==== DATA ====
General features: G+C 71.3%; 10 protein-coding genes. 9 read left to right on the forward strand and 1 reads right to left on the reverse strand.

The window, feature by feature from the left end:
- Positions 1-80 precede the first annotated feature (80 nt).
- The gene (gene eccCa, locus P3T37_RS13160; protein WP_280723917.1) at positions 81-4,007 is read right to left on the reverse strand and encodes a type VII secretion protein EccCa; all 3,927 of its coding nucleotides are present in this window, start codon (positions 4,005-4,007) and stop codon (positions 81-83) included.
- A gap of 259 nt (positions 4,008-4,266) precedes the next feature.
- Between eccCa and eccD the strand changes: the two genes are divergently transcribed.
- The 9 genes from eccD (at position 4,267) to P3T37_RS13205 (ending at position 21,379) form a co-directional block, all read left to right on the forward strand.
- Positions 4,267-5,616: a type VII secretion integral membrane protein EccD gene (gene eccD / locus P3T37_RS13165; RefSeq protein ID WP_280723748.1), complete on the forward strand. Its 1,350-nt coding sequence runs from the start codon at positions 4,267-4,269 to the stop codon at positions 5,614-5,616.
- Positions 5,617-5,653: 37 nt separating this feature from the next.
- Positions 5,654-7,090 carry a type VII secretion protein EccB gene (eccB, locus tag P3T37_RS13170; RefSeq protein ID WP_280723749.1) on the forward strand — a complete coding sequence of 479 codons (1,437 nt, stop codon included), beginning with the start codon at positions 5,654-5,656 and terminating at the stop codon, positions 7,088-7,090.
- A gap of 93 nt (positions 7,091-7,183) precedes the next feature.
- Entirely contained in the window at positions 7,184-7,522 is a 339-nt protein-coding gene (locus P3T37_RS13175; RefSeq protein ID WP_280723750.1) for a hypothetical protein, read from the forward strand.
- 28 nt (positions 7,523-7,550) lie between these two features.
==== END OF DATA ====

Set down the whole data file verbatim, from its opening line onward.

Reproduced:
General features: G+C 71.3%; 10 protein-coding genes. 9 read left to right on the forward strand and 1 reads right to left on the reverse strand.

The window, feature by feature from the left end:
- Positions 1-80 precede the first annotated feature (80 nt).
- The gene (gene eccCa, locus P3T37_RS13160; protein WP_280723917.1) at positions 81-4,007 is read right to left on the reverse strand and encodes a type VII secretion protein EccCa; all 3,927 of its coding nucleotides are present in this window, start codon (positions 4,005-4,007) and stop codon (positions 81-83) included.
- A gap of 259 nt (positions 4,008-4,266) precedes the next feature.
- Between eccCa and eccD the strand changes: the two genes are divergently transcribed.
- The 9 genes from eccD (at position 4,267) to P3T37_RS13205 (ending at position 21,379) form a co-directional block, all read left to right on the forward strand.
- Positions 4,267-5,616: a type VII secretion integral membrane protein EccD gene (gene eccD / locus P3T37_RS13165; RefSeq protein ID WP_280723748.1), complete on the forward strand. Its 1,350-nt coding sequence runs from the start codon at positions 4,267-4,269 to the stop codon at positions 5,614-5,616.
- Positions 5,617-5,653: 37 nt separating this feature from the next.
- Positions 5,654-7,090 carry a type VII secretion protein EccB gene (eccB, locus tag P3T37_RS13170; RefSeq protein ID WP_280723749.1) on the forward strand — a complete coding sequence of 479 codons (1,437 nt, stop codon included), beginning with the start codon at positions 5,654-5,656 and terminating at the stop codon, positions 7,088-7,090.
- A gap of 93 nt (positions 7,091-7,183) precedes the next feature.
- Entirely contained in the window at positions 7,184-7,522 is a 339-nt protein-coding gene (locus P3T37_RS13175; RefSeq protein ID WP_280723750.1) for a hypothetical protein, read from the forward strand.
- 28 nt (positions 7,523-7,550) lie between these two features.